Art Notes: The Starving Artist and Manual Labor
The starving artist is more or less a myth: discuss. People who head off to art school often have resources at their disposal, but more importantly, living a creative life means conjuring subsistence in ways that most people wouldn’t think possible. If an artist goes hungry, it’s because he’s chosen work as sustenance.
If there’s an exception to the statement above it’s the young, the hopeful, the beginners, those brave souls just building up the store of guile and guts that will either establish them as artists or find them more pedestrian careers as gravediggers, car thieves, knife sharpeners or night watchmen.
The new exhibition opening this weekend at White River Junction’s Main Street Museum is titled “Survival Soup.” It sounds messy and vital. It features the work of Travis Dunning and Matt Riley, who live in Stockbridge, Vt., and Seth Tracy, a Randolph native, along with White River Junction artist Drew Peberdy, and perhaps his brother Ben. All are in their 20s. A reception is planned for 6 to 8 Saturday evening, followed by music from Final Frontier. The reception is free, the band is $8, but no one is ever turned away for lack of funds.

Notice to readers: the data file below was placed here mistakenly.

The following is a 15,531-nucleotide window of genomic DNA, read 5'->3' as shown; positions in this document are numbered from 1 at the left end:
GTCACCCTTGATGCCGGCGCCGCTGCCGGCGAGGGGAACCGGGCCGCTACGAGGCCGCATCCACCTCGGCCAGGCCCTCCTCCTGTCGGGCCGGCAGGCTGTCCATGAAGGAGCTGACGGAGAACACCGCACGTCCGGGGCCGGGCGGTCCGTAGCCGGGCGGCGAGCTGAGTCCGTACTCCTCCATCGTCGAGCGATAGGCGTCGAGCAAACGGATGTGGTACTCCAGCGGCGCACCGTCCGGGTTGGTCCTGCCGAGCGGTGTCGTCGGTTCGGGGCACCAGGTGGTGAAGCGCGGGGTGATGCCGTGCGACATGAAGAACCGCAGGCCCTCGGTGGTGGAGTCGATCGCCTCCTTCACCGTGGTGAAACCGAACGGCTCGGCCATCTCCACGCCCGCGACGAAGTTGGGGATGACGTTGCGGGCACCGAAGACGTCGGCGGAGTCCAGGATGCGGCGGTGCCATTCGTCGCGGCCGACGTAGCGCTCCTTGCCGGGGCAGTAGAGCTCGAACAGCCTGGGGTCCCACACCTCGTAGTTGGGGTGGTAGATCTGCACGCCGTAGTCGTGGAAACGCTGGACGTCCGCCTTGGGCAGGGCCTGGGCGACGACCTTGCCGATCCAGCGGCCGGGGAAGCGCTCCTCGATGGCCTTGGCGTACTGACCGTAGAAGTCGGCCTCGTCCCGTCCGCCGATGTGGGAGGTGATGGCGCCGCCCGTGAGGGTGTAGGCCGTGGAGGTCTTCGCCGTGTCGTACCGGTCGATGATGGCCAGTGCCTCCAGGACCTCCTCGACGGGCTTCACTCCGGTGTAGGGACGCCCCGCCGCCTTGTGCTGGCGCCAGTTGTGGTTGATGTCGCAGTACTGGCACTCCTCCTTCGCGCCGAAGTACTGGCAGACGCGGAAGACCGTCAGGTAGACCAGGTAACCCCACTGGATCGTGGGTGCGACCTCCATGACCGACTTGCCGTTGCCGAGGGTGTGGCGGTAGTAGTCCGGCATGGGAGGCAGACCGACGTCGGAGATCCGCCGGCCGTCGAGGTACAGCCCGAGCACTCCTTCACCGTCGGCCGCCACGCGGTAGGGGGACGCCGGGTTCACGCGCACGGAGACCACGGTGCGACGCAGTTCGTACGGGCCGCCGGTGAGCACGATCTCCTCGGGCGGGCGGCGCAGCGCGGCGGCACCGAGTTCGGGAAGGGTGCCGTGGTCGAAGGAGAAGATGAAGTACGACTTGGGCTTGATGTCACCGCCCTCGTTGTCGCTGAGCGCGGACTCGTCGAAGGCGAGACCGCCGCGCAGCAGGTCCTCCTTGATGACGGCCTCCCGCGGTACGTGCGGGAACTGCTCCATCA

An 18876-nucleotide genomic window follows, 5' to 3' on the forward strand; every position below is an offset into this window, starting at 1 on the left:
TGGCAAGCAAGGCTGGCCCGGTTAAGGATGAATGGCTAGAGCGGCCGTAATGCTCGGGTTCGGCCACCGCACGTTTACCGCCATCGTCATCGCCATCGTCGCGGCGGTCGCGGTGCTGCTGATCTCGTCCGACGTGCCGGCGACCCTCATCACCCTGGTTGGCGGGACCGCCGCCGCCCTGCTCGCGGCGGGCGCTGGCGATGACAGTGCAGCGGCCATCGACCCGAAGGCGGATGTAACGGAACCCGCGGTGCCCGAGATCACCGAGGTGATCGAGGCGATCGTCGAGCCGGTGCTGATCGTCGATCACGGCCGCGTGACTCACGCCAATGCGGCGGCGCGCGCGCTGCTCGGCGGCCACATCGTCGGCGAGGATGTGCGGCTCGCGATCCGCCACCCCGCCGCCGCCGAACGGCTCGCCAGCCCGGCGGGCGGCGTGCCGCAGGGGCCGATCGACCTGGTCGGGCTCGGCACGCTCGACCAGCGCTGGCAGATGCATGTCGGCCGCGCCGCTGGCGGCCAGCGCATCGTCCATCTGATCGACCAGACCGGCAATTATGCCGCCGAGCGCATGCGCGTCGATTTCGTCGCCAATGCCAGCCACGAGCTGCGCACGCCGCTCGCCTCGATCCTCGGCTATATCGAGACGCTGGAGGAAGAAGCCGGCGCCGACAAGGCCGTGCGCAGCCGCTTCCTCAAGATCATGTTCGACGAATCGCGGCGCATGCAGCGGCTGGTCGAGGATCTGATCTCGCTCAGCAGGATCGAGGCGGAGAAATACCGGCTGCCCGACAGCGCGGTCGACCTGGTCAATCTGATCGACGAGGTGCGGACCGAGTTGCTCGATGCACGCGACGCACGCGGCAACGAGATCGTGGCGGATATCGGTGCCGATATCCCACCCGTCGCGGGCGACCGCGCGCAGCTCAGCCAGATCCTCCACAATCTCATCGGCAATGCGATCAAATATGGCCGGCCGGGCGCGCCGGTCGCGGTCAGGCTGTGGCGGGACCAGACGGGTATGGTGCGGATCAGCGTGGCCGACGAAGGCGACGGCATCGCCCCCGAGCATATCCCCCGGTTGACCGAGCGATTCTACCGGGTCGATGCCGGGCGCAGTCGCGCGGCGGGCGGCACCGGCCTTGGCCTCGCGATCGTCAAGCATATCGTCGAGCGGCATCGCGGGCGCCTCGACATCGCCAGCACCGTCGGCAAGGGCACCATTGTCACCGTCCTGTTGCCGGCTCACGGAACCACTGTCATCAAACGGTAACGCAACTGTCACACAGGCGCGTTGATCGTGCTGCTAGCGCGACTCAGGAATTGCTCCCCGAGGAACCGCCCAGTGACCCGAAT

The museum also has Reckless Breakfast and Green Room on stage tomorrow night.
∎ If manual labor is your means of survival, AVA Gallery and Art Center in Lebanon opens “The Way We Worked,” a traveling show from the Smithsonian Institution, on Saturday with a reception from 3 to 5 p.m.
Adapted from an exhibition developed by the National Archives and Records Administration, “The Way We Worked’’ traces the changes that have affected the workforce and the environment over the past century and a half. Historical photos, archived accounts from workers, film, audio and interactive components tell the story. AVA is a fitting locale, since the building was until 1985 the home of the Carter clothing factory. It will be on display through Jan. 27. AVA also holds a “Holiday Salon,” with works clustered on the gallery walls.
People make art because they’re driven to do so, without thought for what it’s worth or whether it will sell. But artists need to make a living, and the proliferation of holiday shows that feature small, portable, wrappable, relatively inexpensive fine art and craft present an opportunity to connect with and support local artists.
∎ Two Rivers Printmaking Studio in White River Junction holds a group show for the holidays that features small matted works by the studio’s artist-members.